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Field filled with 1,000 flags a fitting tribute for Memorial Day

Barry Ebersberger, who sponsored a flag on behalf of his uncle, veteran Irwin Horst, walked among the 500 flags in the Field of Honor, on display through Memorial Day last year on the Maiden Choice Lane campus of the Charlestown Retirement Community.
Barry Ebersberger, who sponsored a flag on behalf of his uncle, veteran Irwin Horst, walked among the 500 flags in the Field of Honor, on display through Memorial Day last year on the Maiden Choice Lane campus of the Charlestown Retirement Community.(2013 file photo)

Having worked for 40 years in credit management and then part time in various fields until he was 80, one might assume James Wilderson would appreciate the holiday aspect of the Memorial Day weekend.

But for the 90-year-old Army veteran who was part of a Ranger unit that landed on the beaches at Normandy on D-Day, "It's a sad day."

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Wilderson and five of his brothers all served in the armed forces during World War II. His older brother, Sam, was listed as killed in action after his B-17 was shot down along the coast of the North Sea.

On Saturday, World War II veterans Wilderson and Catonsville resident William Foreman will be honored during the opening ceremonies for the second annual Field of Honor on the Maiden Choice Lane campus of the Charlestown retirement community.

Foreman was a member of the Montford Point Marines, the first black Marines in the corps' history. In 2012, members of the unit received Congressional Gold Medals, the highest civilian award given by Congress, for their service.

Wilderson, a longtime Arbutus resident who was the youngest of 13 children, received two Purple Hearts, two Bronze Stars with a "V" for valor, and three presidential citations, along with the theatre ribbons and campaign stars for his service in Europe.

This year's event, again presented by Hubbard Funeral Home, will feature 1,000 3- by 5-foot American flags dedicated to veterans or present members of the military on the 5-acre field near the Charlestown entrance.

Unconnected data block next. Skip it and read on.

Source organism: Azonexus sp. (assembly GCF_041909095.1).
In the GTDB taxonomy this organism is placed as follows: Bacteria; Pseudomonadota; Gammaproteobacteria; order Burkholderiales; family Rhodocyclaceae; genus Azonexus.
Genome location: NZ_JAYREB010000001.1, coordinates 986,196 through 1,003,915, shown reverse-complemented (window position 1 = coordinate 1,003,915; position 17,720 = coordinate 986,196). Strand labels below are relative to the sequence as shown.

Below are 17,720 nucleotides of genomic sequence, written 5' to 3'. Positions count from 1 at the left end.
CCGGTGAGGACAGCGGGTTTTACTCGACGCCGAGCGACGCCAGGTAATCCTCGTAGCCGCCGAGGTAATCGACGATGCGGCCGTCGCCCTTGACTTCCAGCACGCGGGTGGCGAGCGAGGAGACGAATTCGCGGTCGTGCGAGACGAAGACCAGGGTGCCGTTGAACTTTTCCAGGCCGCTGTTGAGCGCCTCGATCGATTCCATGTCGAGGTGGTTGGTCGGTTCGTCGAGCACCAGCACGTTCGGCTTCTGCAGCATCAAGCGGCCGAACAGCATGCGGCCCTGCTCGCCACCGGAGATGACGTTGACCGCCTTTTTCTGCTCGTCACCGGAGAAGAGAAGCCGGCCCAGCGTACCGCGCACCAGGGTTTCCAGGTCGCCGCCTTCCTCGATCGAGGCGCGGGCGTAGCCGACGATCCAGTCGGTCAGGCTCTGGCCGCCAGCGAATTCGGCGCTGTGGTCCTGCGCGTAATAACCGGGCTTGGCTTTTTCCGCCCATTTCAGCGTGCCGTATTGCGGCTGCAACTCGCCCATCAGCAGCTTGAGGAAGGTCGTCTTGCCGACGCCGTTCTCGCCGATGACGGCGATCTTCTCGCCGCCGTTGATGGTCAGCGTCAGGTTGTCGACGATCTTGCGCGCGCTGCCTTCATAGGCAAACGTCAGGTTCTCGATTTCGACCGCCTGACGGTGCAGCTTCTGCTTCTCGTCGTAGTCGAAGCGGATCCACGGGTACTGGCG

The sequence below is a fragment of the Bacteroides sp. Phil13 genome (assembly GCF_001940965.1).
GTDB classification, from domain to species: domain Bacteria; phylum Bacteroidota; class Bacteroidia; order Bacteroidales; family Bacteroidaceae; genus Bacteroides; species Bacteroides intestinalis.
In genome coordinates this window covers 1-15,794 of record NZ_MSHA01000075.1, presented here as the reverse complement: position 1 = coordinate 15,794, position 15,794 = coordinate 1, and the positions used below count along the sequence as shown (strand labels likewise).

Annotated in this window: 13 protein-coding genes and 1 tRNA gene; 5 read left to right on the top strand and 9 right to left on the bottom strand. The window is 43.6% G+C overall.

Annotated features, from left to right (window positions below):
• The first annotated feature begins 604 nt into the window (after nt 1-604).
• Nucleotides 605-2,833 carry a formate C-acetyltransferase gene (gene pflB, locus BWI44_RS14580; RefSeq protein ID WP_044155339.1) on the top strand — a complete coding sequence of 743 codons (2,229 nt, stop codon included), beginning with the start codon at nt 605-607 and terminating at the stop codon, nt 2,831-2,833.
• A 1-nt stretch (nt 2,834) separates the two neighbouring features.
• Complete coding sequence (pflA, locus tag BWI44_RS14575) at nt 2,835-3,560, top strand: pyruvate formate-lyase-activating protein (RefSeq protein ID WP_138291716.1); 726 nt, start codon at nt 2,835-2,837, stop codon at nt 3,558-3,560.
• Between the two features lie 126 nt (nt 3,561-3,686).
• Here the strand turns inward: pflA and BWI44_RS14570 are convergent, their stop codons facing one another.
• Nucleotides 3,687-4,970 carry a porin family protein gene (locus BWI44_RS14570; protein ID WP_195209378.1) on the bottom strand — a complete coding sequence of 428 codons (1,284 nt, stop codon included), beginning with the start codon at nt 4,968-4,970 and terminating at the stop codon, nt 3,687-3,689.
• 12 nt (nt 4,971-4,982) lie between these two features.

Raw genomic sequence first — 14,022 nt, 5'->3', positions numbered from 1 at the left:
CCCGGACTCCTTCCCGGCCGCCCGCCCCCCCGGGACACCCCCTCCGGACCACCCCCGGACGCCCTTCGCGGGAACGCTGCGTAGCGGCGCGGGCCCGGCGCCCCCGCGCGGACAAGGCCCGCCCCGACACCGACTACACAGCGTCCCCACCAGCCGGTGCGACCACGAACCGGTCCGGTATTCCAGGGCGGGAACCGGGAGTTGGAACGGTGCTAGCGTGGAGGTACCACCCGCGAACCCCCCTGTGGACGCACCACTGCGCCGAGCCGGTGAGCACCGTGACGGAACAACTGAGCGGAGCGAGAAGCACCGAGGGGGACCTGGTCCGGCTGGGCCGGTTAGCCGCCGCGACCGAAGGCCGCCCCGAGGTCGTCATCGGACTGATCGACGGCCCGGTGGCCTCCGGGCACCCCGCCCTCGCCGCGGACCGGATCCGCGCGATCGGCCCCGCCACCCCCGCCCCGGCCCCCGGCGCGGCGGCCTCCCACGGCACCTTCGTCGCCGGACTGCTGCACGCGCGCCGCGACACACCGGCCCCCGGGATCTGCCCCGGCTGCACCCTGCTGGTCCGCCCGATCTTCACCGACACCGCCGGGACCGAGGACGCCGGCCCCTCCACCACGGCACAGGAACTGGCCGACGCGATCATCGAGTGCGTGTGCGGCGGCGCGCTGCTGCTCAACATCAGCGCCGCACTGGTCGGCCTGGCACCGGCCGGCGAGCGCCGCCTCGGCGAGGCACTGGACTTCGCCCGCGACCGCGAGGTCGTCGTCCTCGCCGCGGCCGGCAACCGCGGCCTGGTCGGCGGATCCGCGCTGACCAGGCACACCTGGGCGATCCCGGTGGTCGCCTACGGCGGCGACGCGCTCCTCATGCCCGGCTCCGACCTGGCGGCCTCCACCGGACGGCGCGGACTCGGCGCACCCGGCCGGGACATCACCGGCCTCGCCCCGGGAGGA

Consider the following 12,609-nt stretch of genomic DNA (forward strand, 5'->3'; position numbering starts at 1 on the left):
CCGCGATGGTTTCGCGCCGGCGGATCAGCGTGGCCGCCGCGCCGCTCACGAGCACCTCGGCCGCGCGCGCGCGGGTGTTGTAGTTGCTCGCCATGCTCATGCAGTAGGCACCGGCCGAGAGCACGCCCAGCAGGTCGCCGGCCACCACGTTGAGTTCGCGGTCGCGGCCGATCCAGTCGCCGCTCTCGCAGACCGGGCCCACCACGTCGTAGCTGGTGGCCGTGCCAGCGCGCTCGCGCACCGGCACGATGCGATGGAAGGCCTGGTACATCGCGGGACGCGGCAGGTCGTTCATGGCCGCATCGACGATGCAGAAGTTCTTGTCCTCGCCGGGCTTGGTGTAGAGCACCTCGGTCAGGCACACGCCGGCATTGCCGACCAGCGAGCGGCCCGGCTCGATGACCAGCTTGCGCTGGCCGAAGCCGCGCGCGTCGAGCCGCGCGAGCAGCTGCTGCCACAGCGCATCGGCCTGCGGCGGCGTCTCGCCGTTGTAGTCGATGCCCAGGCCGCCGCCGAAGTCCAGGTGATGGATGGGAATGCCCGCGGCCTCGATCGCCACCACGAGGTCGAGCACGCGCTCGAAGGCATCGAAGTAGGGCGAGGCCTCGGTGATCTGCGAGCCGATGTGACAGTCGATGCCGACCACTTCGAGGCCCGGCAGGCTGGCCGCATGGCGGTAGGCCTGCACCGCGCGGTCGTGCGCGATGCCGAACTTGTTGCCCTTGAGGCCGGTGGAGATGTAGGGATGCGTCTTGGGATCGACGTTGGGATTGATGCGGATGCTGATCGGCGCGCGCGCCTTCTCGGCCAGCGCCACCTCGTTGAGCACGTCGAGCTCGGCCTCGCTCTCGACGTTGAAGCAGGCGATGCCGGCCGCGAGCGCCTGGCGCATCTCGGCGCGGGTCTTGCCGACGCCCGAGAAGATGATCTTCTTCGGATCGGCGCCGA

"We may not sell 1,000 flags this year, but we will have 1,000 on display," said Daniel Simons, managing partner of the funeral home on Wilkens Avenue that absorbed the cost of approximately 100 flags last year.

Anyone interested in purchasing a flag should call Simons at 410-242-3300.

Last year's event had more than 500 flags on display, more than 400 of which had been purchased for a $35 donation. The event raised more than $8,000 for the Wounded Warrior Project and the Charlestown Benevolent Care Fund.

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More than 500 flags had already been sold as of May 13, Simons said, with proceeds going to the Maryland-based Operation Second Chance and the Benevolent Care Fund.

"It's a veterans' tribute, but there is a charity side to it," Simons said.

Simons noted that 275 flags purchased last year had been donated back to the event, which means more money can be donated to the two charities.

"It was wonderful, very picturesque, " said Wilderson on last year's event.

"There's only one thing I think about, my family and my brother," said the father of four, whose wife, Beverly, died 11 years ago.

"I used to go out, get something to eat," said Wilderson on his usual routine after attending the Dewey Lowman American Legion Post's annual morning service at the flagpole in downtown Arbutus on Memorial Day. "But this time, I think I'm coming back home. I get kinda tired."

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Wilderson said he was wounded twice while fighting the Germans in Europe.

"I got a little bit of shrapnel; that wasn't too bad," he said.

The second incident was bad. A full burst of machine gun fire blew off his helmet, driving the front of it into his skull, he said.

"Then, they tried to finish me off, " he said of the December incident in an open field outside of a small town in Germany.

"I stayed down and crawled along this plowed field. They couldn't hit me, but they were tearing up the ground [with bullets]," he said.

His commander told him to stay low, catch his breath, then make a run for it, he said. He did, sprinting through the basement door of a farmhouse as bullets blew the door frame apart.

"That was quite a little experience," he said.

He was hospitalized in England, then sent back just in time for the attack on the Germans' Siegfried Line.

He returned home to work for more than 26 years with Sun Oil Co., then joined Maryland Cup Corp., after Sun Oil moved and he decided he did not want to uproot his family.

In retirement, he has had arm surgery and needs weekly dialysis.

On Monday, he will get a ride for the Memorial Day services in the area.

"It has a little more meaning to me than it does for a lot of people," he said.

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